Why I still have faith in newspapers, despite the calamitous fall in sales

News Letter front pages side by side, earliest surviving edition October 3 1738 and the penultimate edition from 2016, Friday December 30

News Letter front pages side by side, earliest surviving edition October 3 1738 and the penultimate edition from 2016, Friday December 30

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Look at the front pages of two editions of this newspaper, displayed on this web page above.

One of them is our earliest surviving paper, from October 1738 (13 months after we were founded) and the other is the most recent edition before today (yesterday’s paper – Friday December 30 2016).

At first glance, everything about the title has changed in the intervening centuries: the print is now clearer and better laid out, there are photographs, there is much use of colour and graphics to explain what follows (and what follows is a vastly bigger 48-page paper than the two-sided sheet in 1738).

But on closer examination some of the fundamental aspects of the two newspapers are the same.

At the top there is the date, and the masthead and then beneath it there is larger print – headlines – to break up the text and denote some of the most important stories.

And it is this core similarity that gives me hope that an appetite for news, served in this way, will persist for decades to come.

Thus the joy and importance of newspapers will survive, even though I write this at the end of a year in which papers have suffered further pressures and decline and battering.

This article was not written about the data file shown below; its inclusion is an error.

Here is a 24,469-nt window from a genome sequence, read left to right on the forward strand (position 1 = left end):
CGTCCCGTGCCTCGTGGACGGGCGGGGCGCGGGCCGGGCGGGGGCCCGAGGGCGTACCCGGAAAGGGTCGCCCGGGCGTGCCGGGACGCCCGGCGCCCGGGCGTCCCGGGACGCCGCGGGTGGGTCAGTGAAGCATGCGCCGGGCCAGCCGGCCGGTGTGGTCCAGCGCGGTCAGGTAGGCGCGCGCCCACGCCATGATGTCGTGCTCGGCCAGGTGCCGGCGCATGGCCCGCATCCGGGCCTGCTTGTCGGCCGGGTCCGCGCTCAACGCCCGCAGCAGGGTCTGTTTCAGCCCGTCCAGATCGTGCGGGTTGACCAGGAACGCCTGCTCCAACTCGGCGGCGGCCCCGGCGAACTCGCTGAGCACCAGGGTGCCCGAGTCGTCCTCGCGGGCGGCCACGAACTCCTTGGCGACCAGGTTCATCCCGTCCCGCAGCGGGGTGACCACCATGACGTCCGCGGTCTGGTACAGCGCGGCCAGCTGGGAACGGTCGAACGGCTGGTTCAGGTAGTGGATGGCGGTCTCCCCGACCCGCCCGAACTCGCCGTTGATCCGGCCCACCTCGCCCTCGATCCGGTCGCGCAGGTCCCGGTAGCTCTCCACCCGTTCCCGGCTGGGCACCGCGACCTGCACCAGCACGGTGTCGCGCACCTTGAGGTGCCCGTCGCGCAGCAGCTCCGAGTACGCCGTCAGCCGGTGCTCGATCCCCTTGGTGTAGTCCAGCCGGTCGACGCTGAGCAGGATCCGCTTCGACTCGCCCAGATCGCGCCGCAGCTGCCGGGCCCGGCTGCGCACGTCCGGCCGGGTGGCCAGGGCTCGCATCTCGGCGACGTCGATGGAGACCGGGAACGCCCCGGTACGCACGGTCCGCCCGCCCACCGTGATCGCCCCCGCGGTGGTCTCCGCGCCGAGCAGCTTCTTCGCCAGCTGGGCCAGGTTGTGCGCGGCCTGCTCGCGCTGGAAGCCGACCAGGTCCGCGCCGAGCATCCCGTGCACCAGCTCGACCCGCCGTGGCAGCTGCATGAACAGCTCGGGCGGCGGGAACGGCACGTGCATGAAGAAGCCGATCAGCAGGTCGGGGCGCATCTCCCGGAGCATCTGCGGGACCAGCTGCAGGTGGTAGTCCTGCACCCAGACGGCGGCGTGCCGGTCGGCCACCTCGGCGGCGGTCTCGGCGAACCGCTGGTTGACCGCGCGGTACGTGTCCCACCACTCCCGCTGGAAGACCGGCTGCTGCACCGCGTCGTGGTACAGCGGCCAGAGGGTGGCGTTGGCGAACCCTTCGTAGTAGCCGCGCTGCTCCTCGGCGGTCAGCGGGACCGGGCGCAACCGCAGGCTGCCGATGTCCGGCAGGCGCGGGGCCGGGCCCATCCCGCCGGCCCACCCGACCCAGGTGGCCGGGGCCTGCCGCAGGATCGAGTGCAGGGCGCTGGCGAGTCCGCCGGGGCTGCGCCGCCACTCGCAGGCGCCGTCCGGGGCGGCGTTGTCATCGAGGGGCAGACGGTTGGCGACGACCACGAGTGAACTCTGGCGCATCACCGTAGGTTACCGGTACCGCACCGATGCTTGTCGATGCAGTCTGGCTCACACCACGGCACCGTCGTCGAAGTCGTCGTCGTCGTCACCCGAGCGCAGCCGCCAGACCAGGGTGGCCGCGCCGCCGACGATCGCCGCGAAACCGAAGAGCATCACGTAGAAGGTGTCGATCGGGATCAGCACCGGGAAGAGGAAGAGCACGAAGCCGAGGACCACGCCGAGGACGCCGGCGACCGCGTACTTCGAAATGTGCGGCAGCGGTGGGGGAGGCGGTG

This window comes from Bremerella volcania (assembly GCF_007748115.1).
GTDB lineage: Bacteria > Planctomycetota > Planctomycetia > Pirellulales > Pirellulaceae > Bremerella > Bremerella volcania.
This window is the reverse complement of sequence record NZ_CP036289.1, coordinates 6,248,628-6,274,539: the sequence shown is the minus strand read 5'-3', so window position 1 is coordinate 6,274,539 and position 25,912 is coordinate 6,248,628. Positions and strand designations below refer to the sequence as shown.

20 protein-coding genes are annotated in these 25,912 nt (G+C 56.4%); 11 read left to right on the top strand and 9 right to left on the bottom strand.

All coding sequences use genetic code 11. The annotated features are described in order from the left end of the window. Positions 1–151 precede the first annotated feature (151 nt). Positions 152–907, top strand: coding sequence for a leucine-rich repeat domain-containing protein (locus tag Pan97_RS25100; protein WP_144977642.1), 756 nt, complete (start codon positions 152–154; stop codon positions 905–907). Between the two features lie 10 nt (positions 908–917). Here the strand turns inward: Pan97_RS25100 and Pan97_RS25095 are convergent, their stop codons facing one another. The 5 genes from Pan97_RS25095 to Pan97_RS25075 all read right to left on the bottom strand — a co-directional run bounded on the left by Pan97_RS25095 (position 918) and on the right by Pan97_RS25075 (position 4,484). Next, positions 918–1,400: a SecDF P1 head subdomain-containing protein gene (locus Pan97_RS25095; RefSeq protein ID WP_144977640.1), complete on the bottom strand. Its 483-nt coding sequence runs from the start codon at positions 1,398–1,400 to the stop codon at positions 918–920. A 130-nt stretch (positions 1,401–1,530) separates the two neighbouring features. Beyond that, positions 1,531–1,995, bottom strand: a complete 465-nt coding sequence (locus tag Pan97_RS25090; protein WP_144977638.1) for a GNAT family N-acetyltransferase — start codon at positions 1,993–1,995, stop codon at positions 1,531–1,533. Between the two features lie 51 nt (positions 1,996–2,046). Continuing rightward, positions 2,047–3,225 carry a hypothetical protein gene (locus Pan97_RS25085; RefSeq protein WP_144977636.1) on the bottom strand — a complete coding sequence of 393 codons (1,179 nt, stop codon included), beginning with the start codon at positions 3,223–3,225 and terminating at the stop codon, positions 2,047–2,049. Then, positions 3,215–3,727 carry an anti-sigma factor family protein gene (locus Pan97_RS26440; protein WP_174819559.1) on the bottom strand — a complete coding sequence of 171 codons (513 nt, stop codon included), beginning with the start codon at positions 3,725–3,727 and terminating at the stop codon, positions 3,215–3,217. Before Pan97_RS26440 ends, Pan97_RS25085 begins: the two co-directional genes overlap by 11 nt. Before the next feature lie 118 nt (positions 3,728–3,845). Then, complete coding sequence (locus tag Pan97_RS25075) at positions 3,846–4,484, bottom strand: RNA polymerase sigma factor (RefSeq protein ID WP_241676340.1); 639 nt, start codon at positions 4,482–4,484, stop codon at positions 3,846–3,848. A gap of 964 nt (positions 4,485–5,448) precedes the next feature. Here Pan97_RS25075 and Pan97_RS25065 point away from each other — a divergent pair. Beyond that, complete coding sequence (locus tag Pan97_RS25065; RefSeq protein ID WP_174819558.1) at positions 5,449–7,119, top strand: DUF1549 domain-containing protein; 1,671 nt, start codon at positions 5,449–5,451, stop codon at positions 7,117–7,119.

To those of you who have paid £1.30 to buy this latest edition of the world’s oldest English language daily paper, you have the gratitude of everyone who makes their living getting out the News Letter.

You are helping to keep alive an extraordinary institution – particularly those of you who buy us regularly.

Tomorrow it is 2017. The Belfast News Letter and General Advertiser was founded in 1737, which means that we are almost 280 years old (September will be the actual birthday).

There are a handful of weekly newspapers that are older, but no other English language daily comes close to us. The Times (of London) has always been something of an upstart – we were almost 50 when it finally got off the ground in 1785 (too late for the American revolution!).

And so we grind on, day after day after day.

Can it continue?

It is no secret that newspapers around the western world are under severe pressure, as circulations plunge.

As anyone who talks to me about the press will know, I can get gloomy about it all. Young people under the age of 35 do not seem to have any interest in the notion of daily news printed on paper.

In theory, therefore, newspaper doomsday is near.

When I turned 10, in December 1981, my uncle bought me a Guinness Book of Answers that has UK newspaper circulations from that year.

All the regional daily newspapers since then have suffered disastrous falls in circulation. I have been analysing the statistics – the average fall is around 80%.

The best selling regional daily then – the London Evening Standard – sold 641,000 35 years ago and is now a free sheet (albeit a high quality one).

The next highest three placings in 1981 give you an idea of the scale of the drops:

Manchester Evening News was selling 331,764 copies a day, and is now 51,794.

The Birmingham Evening Mail was 322,673, now 21,086.

The Liverpool Echo was 239,007, is now 47,862.

Our percentage fall is smaller, but we are in no position to crow – down 69%, from 54,159 to 16,396.

However, the News Letter still has a huge audience for our bumper Saturday paper, including Farming Life, with an average sale of almost 30,000 copies, which means an estimated readership of more than 50,000 people.